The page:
1. Excitement: While setting up a new blog, the blogger is full of great ideas, is inspired, and expectations are high.
  2. Expectation: When starting from zero, little things mean a lot and progress seems exponential.
  3. Frustration: Blogging meet diminishing returns, turns into inefficient work, and the blogger finds it harder and harder to get attention amid the multitude of other blogs.
  4. Alienation: Rejection of the blogosphere.
  5. Abandonment: A dead blog.

I could instantly relate to these stages as I usually oscillate between 2 and 3, while on a really bad day (perhaps after a blogger calls me a moron) I can drop to number 4. After one year, I have yet to give up on blogging completely, but I’ll be honest — I’ve come close.

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Blogging? You’re A Moron

How did that headline make you feel?

By that headline, I don’t mean to say you’re a moron for starting a blog. I just wanted you to experience being called a moron – because if you have open comments on your blog, you will inevitably receive negative comments in response to your posts – some directed at you personally.

Negative comments can be particularly deflating. As bloggers we spend a great deal of time brainstorming posts, writing, proofreading, and rewriting, all with thoughts of what the reaction will be. Clicking “publish” is essentially putting yourself out there for the entire world to enjoy – but also to judge. After spending much time and energy on a post it can be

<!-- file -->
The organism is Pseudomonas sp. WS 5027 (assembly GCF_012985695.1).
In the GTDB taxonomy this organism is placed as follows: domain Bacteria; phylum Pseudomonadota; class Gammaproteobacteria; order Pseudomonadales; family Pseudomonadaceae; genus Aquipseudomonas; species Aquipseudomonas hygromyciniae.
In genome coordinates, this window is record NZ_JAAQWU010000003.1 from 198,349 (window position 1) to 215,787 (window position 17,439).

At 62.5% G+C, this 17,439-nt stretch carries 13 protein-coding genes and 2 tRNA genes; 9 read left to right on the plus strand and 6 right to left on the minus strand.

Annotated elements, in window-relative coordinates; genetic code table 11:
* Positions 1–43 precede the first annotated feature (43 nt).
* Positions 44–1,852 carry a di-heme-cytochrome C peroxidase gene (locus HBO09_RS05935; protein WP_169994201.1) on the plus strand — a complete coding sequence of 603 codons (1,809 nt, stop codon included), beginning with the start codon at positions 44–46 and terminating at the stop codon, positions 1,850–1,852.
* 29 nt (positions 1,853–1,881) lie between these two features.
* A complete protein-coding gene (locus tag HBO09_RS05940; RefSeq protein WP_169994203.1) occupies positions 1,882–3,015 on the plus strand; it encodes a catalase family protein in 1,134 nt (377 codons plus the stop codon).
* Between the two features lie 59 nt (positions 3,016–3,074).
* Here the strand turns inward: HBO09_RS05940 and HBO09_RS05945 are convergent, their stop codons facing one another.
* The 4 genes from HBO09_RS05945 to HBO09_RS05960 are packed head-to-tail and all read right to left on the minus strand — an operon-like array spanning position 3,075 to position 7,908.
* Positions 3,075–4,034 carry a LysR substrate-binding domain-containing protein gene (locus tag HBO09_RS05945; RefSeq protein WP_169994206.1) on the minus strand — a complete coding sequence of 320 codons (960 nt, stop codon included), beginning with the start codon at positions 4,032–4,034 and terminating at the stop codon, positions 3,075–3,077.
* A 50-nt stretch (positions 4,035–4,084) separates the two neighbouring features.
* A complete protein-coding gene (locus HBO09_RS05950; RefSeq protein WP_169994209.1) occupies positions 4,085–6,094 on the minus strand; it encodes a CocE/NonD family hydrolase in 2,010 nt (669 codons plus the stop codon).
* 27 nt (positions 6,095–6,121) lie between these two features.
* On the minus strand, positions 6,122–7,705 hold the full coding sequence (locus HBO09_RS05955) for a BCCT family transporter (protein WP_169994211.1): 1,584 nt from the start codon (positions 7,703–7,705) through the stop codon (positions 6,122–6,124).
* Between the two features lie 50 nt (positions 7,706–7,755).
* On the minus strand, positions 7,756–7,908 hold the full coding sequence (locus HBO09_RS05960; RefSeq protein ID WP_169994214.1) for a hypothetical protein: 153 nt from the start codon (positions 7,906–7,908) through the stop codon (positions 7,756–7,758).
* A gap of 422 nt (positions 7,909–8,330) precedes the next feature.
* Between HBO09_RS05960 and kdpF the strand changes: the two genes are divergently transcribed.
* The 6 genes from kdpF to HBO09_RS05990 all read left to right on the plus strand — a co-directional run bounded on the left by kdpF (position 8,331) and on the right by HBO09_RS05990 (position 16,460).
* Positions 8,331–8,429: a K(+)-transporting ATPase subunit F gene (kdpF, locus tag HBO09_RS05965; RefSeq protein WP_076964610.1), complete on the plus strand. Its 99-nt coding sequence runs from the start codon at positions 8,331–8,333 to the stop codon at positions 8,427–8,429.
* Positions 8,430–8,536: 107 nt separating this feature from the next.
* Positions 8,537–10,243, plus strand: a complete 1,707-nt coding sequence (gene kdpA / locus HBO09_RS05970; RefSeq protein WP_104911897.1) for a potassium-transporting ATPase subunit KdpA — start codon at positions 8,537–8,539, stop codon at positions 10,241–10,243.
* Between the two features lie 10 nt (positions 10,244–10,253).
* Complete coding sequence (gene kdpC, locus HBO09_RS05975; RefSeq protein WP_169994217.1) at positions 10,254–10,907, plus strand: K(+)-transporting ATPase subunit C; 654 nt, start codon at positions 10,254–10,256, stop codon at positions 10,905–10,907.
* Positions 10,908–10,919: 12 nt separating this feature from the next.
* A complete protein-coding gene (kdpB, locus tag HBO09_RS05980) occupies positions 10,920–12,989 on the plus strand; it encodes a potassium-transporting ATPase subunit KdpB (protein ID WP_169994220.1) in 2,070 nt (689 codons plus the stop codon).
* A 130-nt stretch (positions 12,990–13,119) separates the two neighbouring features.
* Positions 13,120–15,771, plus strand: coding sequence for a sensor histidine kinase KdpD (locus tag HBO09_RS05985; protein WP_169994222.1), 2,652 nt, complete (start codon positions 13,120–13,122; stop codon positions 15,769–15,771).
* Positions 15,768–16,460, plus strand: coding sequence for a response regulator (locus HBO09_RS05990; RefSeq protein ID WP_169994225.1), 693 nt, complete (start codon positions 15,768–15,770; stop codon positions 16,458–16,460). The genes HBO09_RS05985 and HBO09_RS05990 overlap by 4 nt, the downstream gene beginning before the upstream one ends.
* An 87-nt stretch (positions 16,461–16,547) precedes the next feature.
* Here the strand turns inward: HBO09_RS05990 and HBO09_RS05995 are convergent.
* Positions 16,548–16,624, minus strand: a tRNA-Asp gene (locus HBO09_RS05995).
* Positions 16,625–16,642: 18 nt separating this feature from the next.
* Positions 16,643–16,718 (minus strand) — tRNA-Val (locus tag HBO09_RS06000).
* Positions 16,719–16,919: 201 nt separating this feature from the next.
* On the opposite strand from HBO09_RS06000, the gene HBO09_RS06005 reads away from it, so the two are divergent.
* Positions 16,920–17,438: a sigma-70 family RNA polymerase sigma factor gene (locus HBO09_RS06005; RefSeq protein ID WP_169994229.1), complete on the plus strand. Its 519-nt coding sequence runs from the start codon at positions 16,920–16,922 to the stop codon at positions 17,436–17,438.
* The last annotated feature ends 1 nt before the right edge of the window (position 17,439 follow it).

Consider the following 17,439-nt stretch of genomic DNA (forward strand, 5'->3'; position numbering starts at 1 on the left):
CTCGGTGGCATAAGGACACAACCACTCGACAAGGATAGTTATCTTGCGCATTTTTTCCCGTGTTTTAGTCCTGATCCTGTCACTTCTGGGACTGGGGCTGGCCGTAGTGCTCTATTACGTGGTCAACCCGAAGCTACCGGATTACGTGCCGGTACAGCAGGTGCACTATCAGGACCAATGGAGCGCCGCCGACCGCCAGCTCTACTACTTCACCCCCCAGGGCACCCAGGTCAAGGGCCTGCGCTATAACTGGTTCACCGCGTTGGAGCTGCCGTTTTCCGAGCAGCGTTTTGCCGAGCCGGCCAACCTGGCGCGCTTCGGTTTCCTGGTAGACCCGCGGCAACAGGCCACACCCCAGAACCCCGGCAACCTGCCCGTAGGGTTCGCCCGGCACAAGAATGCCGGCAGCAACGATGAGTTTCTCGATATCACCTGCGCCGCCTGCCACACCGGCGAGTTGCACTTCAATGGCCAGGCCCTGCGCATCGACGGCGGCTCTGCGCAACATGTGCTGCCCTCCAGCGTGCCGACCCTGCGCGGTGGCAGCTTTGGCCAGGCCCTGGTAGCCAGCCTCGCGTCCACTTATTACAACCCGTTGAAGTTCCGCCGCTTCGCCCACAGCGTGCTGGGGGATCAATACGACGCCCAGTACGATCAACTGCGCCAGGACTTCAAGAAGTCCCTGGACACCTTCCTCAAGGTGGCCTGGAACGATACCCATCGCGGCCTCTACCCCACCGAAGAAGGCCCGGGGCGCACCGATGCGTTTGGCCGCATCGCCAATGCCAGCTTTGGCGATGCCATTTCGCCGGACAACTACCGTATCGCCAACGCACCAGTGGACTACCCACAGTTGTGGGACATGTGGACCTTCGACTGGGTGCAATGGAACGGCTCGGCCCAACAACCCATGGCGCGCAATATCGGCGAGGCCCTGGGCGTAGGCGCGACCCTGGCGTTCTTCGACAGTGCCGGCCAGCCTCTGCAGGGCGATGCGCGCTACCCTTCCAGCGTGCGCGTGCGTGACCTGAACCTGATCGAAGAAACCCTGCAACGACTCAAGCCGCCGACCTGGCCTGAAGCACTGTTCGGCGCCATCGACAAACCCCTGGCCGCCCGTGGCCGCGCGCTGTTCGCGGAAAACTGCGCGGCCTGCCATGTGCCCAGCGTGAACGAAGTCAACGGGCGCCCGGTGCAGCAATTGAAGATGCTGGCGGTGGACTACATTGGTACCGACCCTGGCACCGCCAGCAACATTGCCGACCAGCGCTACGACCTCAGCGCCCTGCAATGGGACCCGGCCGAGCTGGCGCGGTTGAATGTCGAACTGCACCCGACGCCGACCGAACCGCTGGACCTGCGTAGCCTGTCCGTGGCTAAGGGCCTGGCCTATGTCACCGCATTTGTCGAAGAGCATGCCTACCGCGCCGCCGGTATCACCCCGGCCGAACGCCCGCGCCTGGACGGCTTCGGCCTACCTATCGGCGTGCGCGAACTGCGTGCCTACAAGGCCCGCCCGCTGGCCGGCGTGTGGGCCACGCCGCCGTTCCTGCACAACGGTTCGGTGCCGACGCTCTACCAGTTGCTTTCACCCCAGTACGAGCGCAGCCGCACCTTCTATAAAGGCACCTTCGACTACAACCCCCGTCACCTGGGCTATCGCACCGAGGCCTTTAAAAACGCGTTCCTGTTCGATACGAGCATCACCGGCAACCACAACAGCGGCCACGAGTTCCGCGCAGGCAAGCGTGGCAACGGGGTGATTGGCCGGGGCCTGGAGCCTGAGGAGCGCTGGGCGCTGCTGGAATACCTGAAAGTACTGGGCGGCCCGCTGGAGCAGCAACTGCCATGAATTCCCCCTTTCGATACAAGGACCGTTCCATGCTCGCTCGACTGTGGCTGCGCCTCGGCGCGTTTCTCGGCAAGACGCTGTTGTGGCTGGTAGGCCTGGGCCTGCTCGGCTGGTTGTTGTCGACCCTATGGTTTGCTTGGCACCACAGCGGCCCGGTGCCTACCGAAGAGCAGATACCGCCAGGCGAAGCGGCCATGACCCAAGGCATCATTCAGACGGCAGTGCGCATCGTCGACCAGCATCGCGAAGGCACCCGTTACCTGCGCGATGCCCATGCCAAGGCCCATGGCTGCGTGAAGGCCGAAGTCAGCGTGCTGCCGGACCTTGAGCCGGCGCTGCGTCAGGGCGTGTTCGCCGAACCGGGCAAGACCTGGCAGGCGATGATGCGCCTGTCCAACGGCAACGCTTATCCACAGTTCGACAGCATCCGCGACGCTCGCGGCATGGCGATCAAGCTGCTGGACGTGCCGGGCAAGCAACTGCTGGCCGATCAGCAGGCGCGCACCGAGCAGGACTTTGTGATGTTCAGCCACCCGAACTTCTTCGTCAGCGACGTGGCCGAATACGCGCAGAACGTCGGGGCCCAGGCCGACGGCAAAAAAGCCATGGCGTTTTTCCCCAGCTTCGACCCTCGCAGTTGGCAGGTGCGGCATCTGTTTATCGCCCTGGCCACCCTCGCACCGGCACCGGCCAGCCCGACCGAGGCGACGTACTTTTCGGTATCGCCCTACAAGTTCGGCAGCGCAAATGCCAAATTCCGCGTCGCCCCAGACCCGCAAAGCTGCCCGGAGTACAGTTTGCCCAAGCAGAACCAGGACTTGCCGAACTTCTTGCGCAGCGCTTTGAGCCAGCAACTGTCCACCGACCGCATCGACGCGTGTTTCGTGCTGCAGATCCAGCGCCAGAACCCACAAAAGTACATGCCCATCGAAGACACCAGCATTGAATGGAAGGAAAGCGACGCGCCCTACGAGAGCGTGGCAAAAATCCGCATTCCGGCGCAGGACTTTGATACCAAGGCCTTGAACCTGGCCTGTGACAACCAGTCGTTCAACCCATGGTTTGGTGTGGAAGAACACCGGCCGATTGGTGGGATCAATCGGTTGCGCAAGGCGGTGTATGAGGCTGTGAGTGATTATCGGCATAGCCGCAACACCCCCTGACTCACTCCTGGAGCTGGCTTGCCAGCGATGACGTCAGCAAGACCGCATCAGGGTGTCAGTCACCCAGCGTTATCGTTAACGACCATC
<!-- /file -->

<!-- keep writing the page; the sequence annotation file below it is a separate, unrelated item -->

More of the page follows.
particularly discouraging if the first comment received trashes your post and you as a blogger.

But I feel that even the worst negativity can be turned positive. Here are strategies I use to deal with negative comments:

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Two Powerful Link Experiences

I was very happy when Tony asked if I’d like to submit an article to The Blog Herald, as I’m a regular reader of both this blog and Tony’s Deep Jive Interests.

I first reviewed several months of The Blog Herald to brainstorm post ideas. One that stood out was Changing Life With a Link by Lorelle VanFossen. It asks the question: Has your life been changed just because of a single link?

I’d like to share two experiences with links that were particularly inspirational to me as a beginning blogger.

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Riding A Blog

Becoming an expert Blogger and ridding a bike have many similarities that extend far beyond the initial learning experience. As with riding a bike, Blogging takes time to master and since bikes are considered a form of transportation you can ride many places just as you can target your Blog to many people. See the similarities?

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The Network Blogger’s Dilemma: Where to Post

Blogging for a blog network–or even multiple networks–can be confusing, especially if you have a lot of blogs to write on. Sometimes you start a draft on one blog, and end up posting it on another blog. Sometimes you start writing about one topic, and end up completely overhauling your line of thought! Sometimes you even get to neglect your own personal blog.

Here’s a bit of insight from my own experience as a network blogger. [Read more…]